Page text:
It is also definitely cavalier to resort to the old saying “we’ve always done it this way- why do we need to change anything?” The fact is that laws change- and even when laws do not change- our understanding of the laws evolve- and federal and state agencies enforcement positions on the laws evolve.

Lastly- it is cavalier to assume that an executive- an accountant or a lawyer who is a trusted advisor- but not an expert in aviation- can provide accurate and/or comprehensive tax advice and planning.

Most importantly- if you are confronted with a federal income tax audit- or a state sales and use tax audit involving the aircraft- you should NEVER assume that if you keep the “big guns” (translation: aviation tax lawyer) out of the picture- that the taxing agency will settle easily or with better results. In fact- the opposite is almost always true – the better and more credible your representative in a tax audit- the more likely you are to have the auditor relying on your expert to provide the structure for settling the audit. This is mostly true because a large majority of auditors have handled few (if any) aircraft tax audits- and accordingly are more than happy to allow your experts to educate them on the law.

To circle back to the top- aircraft martini talk can be thought provoking- but should never provide a substitute for thoughtful planning founded on proper research. The National Business Aviation Association has substantial tax and FAA resources available on its website- and can also refer members to tax experts.

GKG Law has long been a contributor to the NBAA’s resource materials- and also has dozens of articles- power point presentations and audio/video webinars archived on its own website gkglaw.com. For a more proactive approach- you can attend an NBAA tax seminar- or other industry sponsored seminar- or log into one of the many webinars put on by GKG Law. Of course- for what you will view with 20/20 hindsight as a bargain- you can hire an aircraft tax expert to guide you through the planning maze.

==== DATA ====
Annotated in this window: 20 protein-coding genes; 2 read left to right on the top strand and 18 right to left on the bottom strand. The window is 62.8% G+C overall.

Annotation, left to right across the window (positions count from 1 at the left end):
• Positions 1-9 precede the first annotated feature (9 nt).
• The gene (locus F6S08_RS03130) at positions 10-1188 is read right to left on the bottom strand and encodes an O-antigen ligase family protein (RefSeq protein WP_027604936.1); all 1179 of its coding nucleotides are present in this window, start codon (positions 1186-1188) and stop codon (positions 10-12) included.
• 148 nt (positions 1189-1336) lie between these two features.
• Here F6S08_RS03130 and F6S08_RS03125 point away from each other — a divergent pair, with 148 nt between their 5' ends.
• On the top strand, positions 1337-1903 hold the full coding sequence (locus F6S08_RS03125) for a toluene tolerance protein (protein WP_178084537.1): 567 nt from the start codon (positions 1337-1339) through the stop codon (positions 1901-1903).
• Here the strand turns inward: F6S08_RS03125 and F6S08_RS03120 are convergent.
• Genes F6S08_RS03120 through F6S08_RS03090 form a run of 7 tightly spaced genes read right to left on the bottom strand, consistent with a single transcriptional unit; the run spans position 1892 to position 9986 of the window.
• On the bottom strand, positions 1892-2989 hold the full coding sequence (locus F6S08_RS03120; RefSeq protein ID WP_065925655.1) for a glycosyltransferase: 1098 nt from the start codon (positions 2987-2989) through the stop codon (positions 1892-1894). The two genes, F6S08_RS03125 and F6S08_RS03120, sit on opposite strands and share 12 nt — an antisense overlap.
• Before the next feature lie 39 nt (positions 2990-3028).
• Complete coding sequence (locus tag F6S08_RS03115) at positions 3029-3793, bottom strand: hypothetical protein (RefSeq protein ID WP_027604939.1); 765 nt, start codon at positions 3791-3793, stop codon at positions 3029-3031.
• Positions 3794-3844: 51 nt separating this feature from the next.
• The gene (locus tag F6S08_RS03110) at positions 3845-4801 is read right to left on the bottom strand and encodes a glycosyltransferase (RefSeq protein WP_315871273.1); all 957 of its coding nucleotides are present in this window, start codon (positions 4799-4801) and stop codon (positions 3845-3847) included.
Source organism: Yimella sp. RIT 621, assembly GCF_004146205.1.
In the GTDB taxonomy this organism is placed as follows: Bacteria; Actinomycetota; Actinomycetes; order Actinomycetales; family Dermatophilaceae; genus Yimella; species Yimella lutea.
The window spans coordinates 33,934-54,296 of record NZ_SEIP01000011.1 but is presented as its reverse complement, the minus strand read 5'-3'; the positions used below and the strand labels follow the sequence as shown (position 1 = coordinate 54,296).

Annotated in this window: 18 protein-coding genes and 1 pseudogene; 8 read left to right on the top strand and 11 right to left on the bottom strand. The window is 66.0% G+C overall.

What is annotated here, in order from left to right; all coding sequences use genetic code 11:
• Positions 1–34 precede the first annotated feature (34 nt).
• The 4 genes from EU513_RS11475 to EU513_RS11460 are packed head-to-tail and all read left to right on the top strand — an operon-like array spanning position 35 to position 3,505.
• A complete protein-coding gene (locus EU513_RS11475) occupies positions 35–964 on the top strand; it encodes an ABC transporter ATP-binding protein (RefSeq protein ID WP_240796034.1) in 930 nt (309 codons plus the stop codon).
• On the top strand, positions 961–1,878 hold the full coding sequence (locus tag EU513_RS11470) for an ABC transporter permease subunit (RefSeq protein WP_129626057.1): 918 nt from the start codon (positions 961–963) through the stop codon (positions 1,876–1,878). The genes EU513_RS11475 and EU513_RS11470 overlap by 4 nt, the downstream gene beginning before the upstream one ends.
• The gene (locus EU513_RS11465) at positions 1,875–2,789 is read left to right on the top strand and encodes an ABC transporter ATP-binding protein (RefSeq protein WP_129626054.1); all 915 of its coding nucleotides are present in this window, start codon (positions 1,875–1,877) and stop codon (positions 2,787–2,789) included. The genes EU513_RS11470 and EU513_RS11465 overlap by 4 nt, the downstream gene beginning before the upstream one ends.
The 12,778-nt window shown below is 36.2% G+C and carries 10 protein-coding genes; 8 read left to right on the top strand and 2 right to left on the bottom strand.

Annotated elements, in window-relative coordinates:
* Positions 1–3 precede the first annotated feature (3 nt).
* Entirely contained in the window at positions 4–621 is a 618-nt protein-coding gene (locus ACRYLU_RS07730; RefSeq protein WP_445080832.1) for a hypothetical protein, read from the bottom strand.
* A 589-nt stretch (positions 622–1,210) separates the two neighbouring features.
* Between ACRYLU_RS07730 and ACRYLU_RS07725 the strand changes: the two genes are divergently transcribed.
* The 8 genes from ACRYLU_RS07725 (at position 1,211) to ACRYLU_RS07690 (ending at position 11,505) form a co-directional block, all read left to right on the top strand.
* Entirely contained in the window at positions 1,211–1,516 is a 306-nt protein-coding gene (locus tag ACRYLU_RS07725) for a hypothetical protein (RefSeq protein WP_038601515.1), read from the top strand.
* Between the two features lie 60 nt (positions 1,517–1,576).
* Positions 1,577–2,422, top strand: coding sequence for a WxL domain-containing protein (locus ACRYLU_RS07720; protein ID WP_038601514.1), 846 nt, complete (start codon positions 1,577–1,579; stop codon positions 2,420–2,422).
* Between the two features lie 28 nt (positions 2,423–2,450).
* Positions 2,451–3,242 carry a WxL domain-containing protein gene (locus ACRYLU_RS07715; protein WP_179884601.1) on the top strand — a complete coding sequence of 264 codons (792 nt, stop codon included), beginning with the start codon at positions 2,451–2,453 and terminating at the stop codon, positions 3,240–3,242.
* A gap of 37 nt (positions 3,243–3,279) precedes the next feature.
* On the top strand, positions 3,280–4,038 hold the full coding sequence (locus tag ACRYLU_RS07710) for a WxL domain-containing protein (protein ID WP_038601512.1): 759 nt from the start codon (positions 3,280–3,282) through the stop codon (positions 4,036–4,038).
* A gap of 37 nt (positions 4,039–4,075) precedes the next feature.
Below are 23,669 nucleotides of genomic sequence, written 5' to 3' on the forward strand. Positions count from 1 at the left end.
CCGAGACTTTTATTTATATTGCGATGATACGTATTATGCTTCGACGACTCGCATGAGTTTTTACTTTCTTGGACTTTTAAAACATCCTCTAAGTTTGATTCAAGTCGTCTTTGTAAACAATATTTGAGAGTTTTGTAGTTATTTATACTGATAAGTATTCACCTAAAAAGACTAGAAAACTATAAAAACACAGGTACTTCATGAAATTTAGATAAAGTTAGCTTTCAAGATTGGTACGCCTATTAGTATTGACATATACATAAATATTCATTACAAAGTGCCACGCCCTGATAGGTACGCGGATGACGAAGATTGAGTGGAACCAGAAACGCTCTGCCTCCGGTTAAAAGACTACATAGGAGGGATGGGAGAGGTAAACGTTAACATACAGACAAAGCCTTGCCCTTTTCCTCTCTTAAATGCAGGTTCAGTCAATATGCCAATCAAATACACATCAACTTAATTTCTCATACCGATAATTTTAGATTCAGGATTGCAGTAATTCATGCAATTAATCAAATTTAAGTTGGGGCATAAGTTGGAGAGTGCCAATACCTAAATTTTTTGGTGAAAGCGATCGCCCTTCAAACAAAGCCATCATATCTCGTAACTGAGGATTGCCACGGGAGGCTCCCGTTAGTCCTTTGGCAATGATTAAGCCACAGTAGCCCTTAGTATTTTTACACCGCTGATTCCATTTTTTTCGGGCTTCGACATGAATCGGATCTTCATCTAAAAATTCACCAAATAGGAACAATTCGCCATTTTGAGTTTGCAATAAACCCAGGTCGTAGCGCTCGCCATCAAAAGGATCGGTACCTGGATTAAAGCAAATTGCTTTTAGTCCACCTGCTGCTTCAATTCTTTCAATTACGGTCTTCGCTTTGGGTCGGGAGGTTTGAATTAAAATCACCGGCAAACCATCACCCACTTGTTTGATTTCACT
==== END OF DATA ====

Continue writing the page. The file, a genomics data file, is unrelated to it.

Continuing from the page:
Keith G. Swirsky is President of GKG Law and is a tax specialist concentrating in the areas of corporate aircraft transactions and aviation taxation. The firm’s business aircraft practice group- chaired by Mr. Swirsky- provides full-service tax and regulatory planning and counseling services to corporate aircraft owners- operators and managers.

The group’s services include Section 1031 tax-free exchanges- federal tax and regulatory planning- state sales and use tax planning- and negotiation and preparation of all manner of transactional documents commonly used in the business aviation industry- including aircraft purchase agreements- leases- joint-ownership and joint-use agreements- management and charter agreements- and fractional program documents. Mr. Swirsky may be reached at the firm’s Washington- D.C. office- 1054 31st Street- NW- Suite 200- Washington- D.C. 20007- Telephone: (202) 342-5251- Facsimile: (202) 965-5725- E-mail: